«2016-2017 Table of Contents I. Introduction 4 A. Undergraduate Transfer Student B. Prospective Master’s Student C. Freshmen & Sophomores D. Junior, ...»
Didactic Program in Dietetics (DPD) Handbook
Nancy Rindfuss, MA, RDN, CDN
549 White Hall
Table of Contents
I. Introduction 4
A. Undergraduate Transfer Student
B. Prospective Master’s Student
C. Freshmen & Sophomores
D. Junior, Senior & Graduate Students
II. The Field of Dietetics 5-8
A. Becoming a Registered Dietitian
B. Employment Opportunities in Dietetics C. Salaries and Job Outlook III. Didactic Program in Dietetics 8-27 A. DPD Program Mission/Philosophy B. ACEND 2012 Standards C. DPD Program Goals & Outcome Measures D. NSD Faculty, Adjuncts and Staff E. Accreditation Status F. Projected Program Costs G. Financial Aid H. Undergraduate Advising I. Academic Support and Student Support Services J. Career Services K. Completing the Program Verification Policy Senior Exit Exam Evaluating the DPD Nutrition Program L. DPD Course Sequence International Students M. Other Academic Options Transfer Credits Double Majors Minors N. Study Abroad Opportunities O. Volunteer Opportunities Job Shadowing Informational Interviewing Tracking Your Experiences Volunteer Opportunities Other Extracurricular Experiences Work Experience Membership in the Academy of Nutrition and Dietetics Membership in the Central New York Dietetic Association Membership in the Society for Nutrition Education P. Portfolio Q. Scholarships and Awards Academy of Nutrition and Dietetics Awards Nutrition Science and Dietetics Awards R. National Certifications in Exercise IV. Policies for the Nutrition (DPD) Program 27 V. Supervised Practice Programs: Dietetic Internships 30-35 A. What to Consider When Applying to Supervised Practice Programs B. Beginning the Search Process C. Completing the Application Process D. Interviewing E. Match Process F. Registra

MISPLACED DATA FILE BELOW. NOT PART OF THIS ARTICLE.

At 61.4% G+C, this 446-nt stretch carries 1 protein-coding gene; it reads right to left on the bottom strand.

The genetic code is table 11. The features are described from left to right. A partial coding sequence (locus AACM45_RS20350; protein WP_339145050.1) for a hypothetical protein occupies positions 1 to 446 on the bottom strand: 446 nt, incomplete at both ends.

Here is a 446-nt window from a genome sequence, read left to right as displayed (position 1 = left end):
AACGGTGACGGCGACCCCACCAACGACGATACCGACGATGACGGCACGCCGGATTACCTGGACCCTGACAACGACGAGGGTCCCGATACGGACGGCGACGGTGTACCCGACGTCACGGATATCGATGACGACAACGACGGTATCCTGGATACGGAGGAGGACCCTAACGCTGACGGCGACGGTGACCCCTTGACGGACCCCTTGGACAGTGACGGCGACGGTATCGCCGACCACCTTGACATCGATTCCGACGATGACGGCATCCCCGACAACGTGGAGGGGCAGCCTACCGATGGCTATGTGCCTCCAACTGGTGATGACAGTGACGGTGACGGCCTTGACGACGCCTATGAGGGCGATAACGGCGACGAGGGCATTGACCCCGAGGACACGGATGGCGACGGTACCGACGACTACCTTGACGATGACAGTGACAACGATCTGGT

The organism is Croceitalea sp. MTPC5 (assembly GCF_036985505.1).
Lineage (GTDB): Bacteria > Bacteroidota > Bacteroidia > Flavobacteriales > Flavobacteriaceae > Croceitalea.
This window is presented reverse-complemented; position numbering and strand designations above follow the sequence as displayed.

Part I. Introduction to the Program This handbook has been developed to assist nutrition students who intend to become a Registered Dietitian.